Commerce Department made announcement late Monday, despite outcry from Democrats

Commerce Secretary Wilbur Ross has determined the 2020 Census should include a citizenship question. (Bill Clark/CQ Roll Call file photo)

The Commerce Department has agreed to a request from the Justice Department to include a citizenship status question on the 2020 Census.

Commerce made the announcement late Monday, saying that the question would line up with the language used the American Community Survey.

Sen. Jeff Merkley Tests 2020 Waters With New Hampshire Visit
Oregon Democrat rails against Trump, Koch brothers, Senate Republicans

Oregon Sen. Jeff Merkley visited New Hampshire over the weekend, testing the waters for a potential presidential run in 2020. (Bill Clark/CQ Roll Call file photo)

Sen. Jeff Merkley made his first stops in New Hampshire over the weekend, fanning speculation that he is considering a run for the Democratic presidential nomination in 2020.

The Oregon Democrat is in his second term and has built a résumé as one of the most progressive members of his caucus.

Warren Outlines Goals for Diplomacy Ahead of Trip to Asia
Will meet with South Korean, Chinese, and Japanese officials

Sens. Elizabeth Warren, right, and Tina Smith talk before a Senate Health, Education, Labor, and Pensions Committee hearing in Dirksen Building titled “The Opioid Crisis: Leadership and Innovation” earlier this month. (Tom Williams/CQ Roll Call file photo)

Ahead of a trip to Asia this week, Sen. Elizabeth Warren outlined her goals for diplomacy in an op-ed for the Boston Globe.

Warren, who is running for re-election this year, will meet with officials from China, South Korea and Japan.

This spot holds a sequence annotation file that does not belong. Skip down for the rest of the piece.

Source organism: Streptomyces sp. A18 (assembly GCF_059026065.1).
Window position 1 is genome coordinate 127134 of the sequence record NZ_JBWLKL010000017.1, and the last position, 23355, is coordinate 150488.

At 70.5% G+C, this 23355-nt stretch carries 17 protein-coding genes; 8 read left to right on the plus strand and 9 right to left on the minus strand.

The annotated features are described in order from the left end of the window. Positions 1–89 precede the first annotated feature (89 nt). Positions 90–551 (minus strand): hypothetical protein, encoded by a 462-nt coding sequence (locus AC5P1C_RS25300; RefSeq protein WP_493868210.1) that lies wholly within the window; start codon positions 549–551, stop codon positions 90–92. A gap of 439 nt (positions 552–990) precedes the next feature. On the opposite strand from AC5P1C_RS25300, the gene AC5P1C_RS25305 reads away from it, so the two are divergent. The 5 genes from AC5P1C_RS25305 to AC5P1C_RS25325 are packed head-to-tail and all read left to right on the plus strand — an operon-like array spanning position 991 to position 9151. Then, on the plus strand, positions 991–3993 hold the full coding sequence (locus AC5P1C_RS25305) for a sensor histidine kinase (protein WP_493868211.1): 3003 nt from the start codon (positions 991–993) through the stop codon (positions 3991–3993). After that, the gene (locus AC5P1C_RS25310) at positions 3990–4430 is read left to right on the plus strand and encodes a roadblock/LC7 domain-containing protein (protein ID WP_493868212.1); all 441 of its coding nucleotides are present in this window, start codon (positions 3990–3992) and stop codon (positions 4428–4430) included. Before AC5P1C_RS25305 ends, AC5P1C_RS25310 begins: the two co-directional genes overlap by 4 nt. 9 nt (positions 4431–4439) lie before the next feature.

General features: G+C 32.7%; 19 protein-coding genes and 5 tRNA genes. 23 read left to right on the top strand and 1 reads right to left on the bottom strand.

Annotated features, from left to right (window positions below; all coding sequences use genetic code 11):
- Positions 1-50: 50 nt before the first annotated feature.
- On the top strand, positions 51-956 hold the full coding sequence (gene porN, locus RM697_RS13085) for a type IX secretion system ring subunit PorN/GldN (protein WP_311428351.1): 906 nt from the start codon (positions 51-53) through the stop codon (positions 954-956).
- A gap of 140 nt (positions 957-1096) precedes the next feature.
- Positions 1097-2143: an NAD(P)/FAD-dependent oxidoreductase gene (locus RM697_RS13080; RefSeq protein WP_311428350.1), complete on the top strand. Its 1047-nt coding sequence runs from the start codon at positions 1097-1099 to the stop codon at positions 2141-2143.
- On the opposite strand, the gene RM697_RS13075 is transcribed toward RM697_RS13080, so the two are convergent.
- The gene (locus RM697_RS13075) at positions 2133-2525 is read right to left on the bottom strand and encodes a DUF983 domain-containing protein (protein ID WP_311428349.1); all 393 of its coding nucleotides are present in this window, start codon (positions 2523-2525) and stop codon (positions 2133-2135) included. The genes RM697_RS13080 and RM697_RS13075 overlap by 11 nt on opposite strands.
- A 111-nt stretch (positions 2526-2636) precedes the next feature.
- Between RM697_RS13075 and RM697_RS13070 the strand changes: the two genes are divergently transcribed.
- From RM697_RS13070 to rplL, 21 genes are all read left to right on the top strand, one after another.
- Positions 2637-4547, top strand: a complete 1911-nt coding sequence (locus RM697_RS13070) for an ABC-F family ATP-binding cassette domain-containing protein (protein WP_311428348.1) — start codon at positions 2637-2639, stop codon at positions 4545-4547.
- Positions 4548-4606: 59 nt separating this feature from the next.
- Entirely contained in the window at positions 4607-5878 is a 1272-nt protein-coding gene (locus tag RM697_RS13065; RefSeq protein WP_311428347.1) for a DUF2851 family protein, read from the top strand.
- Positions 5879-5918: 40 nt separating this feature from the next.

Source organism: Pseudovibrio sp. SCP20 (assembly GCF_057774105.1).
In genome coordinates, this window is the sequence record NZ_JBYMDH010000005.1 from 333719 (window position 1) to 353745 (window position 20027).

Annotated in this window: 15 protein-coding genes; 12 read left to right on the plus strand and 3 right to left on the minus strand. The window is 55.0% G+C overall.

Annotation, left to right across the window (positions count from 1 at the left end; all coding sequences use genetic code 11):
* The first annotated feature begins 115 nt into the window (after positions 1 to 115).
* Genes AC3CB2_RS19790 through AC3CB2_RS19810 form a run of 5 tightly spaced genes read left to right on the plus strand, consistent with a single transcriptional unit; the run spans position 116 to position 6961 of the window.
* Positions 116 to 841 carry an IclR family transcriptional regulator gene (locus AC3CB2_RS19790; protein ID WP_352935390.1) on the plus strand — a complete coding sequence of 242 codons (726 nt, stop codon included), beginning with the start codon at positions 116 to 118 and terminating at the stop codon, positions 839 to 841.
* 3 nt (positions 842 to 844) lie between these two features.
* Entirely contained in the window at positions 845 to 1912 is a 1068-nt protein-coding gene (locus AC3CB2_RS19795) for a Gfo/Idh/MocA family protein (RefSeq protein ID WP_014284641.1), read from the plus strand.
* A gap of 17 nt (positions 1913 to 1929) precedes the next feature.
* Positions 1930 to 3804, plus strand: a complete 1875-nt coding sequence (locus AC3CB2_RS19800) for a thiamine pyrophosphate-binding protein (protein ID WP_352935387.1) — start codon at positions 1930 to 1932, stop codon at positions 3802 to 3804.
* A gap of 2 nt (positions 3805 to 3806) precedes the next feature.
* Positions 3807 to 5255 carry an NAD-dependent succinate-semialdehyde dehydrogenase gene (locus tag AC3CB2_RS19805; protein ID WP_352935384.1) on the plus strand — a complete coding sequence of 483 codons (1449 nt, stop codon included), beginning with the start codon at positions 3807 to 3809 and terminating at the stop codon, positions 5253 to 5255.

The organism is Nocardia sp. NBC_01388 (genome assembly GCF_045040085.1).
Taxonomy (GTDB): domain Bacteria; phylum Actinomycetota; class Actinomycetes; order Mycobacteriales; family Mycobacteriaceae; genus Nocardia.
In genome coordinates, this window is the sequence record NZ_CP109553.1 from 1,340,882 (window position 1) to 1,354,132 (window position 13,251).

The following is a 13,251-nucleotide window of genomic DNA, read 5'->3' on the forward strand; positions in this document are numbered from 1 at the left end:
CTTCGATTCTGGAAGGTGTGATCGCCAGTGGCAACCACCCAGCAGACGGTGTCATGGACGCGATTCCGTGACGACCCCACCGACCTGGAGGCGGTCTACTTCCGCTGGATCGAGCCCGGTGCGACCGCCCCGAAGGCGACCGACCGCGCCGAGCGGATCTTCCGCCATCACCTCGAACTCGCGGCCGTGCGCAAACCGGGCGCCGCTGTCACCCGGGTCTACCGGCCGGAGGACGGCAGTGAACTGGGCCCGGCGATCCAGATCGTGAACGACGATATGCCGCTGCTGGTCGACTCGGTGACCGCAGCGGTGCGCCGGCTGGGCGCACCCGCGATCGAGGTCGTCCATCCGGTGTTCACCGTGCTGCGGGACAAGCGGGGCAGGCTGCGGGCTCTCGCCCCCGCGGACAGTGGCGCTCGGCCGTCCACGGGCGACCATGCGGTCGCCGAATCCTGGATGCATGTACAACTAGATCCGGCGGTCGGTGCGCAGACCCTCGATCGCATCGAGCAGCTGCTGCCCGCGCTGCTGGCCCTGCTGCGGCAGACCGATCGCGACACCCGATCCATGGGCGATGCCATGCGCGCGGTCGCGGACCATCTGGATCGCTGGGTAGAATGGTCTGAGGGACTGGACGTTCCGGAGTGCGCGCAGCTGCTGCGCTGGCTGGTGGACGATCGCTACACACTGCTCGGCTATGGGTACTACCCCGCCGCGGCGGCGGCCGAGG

Gowdy to Headline Ernst’s Roast and Ride
GOP presidential candidates have attended event in the past, but few think Gowdy aspires to that

Sen. Joni Ernst, left, announced Rep. Trey Gowdy’s appearance at her annual event in a video posted Thursday. (Sen. Joni Ernst via YouTube)

Republican Sen. Joni Ernst announced outgoing South Carolina Rep. Trey Gowdy will be the headlining guest at her annual Roast and Ride in Iowa.

Ernst made the announcement in a video posted on Thursday.

Trump v. Biden? President and Former VP Lobby for a Fistfight
Burr and Hamilton used guns in 1804

President Donald Trump on Thursday tweeted he would put former Vice President Joseph R. Biden, Jr., “down” in a fist fight they both appear to want. (Win McNamee/Getty Images)

Forget a debate. President Donald Trump and former Vice President Joseph R. Biden Jr. want to throw down with their fists.

Back in 1804, Vice President Aaron Burr and political rival Alexander Hamilton chose to settle their deep differences in perhaps the most American way, with guns. But Biden and Trump want to face off in an even more old-school way, by throwing hands.

Young Democrats on a Mission to Pop the D.C. Bubble
District Dems launched to be a resource for campaigns around the country

District Dems will create a pool of operatives to knock on doors and canvass for Democratic candidates around the country. (Al Drago/CQ Roll Call file photo)

A group of young Democrats thinks the key to winning back control of government is outside the so-called D.C. bubble.

District Dems, launched last month by people who recently moved to D.C., whether for a job or to find one, wants to mobilize out-of-town Democrats between the ages of 21 and 45 for the campaign season.